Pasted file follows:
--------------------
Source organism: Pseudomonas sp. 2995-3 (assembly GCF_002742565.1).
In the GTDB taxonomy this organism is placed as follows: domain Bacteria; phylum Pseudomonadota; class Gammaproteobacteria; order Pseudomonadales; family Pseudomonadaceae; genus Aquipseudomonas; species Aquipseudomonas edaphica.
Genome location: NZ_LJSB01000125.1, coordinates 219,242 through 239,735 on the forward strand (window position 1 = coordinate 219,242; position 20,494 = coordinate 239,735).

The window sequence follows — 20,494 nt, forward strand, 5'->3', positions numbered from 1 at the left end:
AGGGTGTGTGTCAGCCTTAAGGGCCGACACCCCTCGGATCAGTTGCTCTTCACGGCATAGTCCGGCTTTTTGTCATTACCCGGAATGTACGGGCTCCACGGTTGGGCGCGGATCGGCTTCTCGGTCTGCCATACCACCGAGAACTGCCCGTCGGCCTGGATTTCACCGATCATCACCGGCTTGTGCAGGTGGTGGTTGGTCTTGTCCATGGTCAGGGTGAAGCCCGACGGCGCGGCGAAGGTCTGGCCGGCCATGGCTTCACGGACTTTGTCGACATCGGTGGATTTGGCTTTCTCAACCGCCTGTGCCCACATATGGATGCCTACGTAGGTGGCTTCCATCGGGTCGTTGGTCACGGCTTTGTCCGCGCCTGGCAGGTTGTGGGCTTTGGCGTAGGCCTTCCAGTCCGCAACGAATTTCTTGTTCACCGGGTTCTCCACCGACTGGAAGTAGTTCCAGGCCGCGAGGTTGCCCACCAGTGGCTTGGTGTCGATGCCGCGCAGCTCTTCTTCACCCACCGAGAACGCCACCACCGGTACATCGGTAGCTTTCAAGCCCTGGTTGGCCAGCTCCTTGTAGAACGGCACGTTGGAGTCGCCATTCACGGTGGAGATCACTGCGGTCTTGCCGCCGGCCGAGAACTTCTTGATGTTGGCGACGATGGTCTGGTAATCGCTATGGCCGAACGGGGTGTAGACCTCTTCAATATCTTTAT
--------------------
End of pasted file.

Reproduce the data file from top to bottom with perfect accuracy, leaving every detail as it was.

Source organism: Pseudomonas sp. 2995-3 (assembly GCF_002742565.1).
In the GTDB taxonomy this organism is placed as follows: domain Bacteria; phylum Pseudomonadota; class Gammaproteobacteria; order Pseudomonadales; family Pseudomonadaceae; genus Aquipseudomonas; species Aquipseudomonas edaphica.
Genome location: NZ_LJSB01000125.1, coordinates 219,242 through 239,735 on the forward strand (window position 1 = coordinate 219,242; position 20,494 = coordinate 239,735).

The window sequence follows — 20,494 nt, forward strand, 5'->3', positions numbered from 1 at the left end:
AGGGTGTGTGTCAGCCTTAAGGGCCGACACCCCTCGGATCAGTTGCTCTTCACGGCATAGTCCGGCTTTTTGTCATTACCCGGAATGTACGGGCTCCACGGTTGGGCGCGGATCGGCTTCTCGGTCTGCCATACCACCGAGAACTGCCCGTCGGCCTGGATTTCACCGATCATCACCGGCTTGTGCAGGTGGTGGTTGGTCTTGTCCATGGTCAGGGTGAAGCCCGACGGCGCGGCGAAGGTCTGGCCGGCCATGGCTTCACGGACTTTGTCGACATCGGTGGATTTGGCTTTCTCAACCGCCTGTGCCCACATATGGATGCCTACGTAGGTGGCTTCCATCGGGTCGTTGGTCACGGCTTTGTCCGCGCCTGGCAGGTTGTGGGCTTTGGCGTAGGCCTTCCAGTCCGCAACGAATTTCTTGTTCACCGGGTTCTCCACCGACTGGAAGTAGTTCCAGGCCGCGAGGTTGCCCACCAGTGGCTTGGTGTCGATGCCGCGCAGCTCTTCTTCACCCACCGAGAACGCCACCACCGGTACATCGGTAGCTTTCAAGCCCTGGTTGGCCAGCTCCTTGTAGAACGGCACGTTGGAGTCGCCATTCACGGTGGAGATCACTGCGGTCTTGCCGCCGGCCGAGAACTTCTTGATGTTGGCGACGATGGTCTGGTAATCGCTATGGCCGAACGGGGTGTAGACCTCTTCAATATCTTTAT